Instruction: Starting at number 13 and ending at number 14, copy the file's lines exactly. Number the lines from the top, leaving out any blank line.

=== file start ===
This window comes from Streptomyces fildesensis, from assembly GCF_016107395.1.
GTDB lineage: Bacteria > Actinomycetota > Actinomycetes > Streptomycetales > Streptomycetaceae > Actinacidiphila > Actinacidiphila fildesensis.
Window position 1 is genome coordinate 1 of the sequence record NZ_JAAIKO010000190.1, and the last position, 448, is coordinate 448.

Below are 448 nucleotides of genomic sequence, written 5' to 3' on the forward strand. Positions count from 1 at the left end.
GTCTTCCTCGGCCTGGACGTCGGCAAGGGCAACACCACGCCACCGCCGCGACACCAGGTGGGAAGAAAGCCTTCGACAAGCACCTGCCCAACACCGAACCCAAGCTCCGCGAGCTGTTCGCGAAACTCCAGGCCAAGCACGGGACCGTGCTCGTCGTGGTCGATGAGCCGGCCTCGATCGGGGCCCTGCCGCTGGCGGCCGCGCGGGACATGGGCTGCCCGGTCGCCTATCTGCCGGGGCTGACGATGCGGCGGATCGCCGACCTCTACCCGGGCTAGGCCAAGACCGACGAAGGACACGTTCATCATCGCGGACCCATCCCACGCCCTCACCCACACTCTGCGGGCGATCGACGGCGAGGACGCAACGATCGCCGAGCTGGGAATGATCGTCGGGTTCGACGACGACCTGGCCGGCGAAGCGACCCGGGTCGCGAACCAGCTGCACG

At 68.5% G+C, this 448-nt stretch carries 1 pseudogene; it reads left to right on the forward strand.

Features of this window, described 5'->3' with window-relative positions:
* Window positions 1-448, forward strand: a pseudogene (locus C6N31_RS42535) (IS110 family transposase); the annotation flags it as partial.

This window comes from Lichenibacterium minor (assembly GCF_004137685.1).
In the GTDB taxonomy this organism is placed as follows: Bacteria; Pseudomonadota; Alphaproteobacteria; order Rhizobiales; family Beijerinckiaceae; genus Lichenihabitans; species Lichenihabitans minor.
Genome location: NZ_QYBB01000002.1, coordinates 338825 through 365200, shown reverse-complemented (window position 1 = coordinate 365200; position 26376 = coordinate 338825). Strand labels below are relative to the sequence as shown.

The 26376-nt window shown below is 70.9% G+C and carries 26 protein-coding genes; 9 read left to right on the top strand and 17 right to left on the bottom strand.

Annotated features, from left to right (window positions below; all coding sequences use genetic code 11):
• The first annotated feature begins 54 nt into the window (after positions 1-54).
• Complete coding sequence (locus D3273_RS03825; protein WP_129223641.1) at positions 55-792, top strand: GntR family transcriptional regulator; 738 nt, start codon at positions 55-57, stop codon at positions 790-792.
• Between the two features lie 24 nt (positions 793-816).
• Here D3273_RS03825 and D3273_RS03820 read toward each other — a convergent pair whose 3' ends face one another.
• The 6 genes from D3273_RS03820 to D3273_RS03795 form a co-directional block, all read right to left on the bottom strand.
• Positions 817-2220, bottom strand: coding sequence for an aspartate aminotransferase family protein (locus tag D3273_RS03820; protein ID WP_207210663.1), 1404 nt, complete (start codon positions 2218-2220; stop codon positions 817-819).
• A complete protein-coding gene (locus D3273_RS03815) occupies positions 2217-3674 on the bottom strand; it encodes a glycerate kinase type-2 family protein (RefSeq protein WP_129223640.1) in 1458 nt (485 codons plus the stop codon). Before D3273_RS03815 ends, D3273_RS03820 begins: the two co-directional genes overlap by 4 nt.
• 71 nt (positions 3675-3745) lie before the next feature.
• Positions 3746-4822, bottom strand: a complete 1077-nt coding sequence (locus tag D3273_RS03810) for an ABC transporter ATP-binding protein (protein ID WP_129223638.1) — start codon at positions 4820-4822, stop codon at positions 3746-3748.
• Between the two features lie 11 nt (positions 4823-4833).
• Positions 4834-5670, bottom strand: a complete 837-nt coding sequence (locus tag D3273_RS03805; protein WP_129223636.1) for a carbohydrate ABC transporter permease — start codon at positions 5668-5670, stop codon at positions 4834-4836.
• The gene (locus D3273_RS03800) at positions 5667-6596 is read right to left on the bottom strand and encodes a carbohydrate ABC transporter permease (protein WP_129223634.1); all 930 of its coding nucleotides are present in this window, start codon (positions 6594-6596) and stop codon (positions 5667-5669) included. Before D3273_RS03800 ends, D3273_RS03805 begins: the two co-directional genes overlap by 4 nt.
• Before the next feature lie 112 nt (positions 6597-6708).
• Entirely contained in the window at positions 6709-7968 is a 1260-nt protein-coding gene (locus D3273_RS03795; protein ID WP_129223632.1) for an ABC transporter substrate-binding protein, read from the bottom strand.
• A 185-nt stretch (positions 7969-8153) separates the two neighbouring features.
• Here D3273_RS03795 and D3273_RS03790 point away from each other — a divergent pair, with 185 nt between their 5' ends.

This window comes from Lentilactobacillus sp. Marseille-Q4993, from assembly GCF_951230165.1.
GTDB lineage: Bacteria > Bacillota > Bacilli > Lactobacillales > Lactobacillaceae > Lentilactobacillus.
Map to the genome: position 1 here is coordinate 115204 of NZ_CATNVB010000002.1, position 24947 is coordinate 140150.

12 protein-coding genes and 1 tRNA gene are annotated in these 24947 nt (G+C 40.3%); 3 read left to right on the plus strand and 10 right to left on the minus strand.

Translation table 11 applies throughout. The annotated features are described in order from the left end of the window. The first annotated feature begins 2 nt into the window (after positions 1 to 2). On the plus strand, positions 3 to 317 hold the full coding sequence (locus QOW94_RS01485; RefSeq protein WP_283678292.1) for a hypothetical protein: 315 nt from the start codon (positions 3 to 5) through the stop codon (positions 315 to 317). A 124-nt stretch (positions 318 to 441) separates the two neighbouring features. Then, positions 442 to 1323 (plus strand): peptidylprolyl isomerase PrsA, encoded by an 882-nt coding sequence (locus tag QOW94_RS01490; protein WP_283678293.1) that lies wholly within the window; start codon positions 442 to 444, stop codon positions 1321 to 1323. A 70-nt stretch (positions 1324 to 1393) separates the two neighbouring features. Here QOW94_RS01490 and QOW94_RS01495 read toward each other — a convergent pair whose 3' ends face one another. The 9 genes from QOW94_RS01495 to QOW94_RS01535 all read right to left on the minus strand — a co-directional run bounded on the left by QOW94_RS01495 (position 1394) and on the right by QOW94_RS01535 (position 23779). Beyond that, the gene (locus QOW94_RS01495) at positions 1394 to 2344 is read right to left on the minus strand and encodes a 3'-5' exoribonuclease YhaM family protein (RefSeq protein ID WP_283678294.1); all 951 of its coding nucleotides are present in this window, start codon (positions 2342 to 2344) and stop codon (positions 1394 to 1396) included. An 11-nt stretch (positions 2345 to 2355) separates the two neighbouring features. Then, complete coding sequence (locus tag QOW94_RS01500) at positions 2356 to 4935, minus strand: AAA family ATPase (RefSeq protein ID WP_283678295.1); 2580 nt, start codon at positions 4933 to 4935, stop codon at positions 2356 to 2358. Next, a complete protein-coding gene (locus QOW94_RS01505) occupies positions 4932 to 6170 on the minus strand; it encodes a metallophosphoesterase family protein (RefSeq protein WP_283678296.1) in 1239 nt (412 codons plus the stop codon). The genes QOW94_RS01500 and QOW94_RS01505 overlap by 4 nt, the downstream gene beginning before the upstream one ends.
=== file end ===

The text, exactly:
Annotated features, from left to right (window positions below; all coding sequences use genetic code 11):
• The first annotated feature begins 54 nt into the window (after positions 1-54).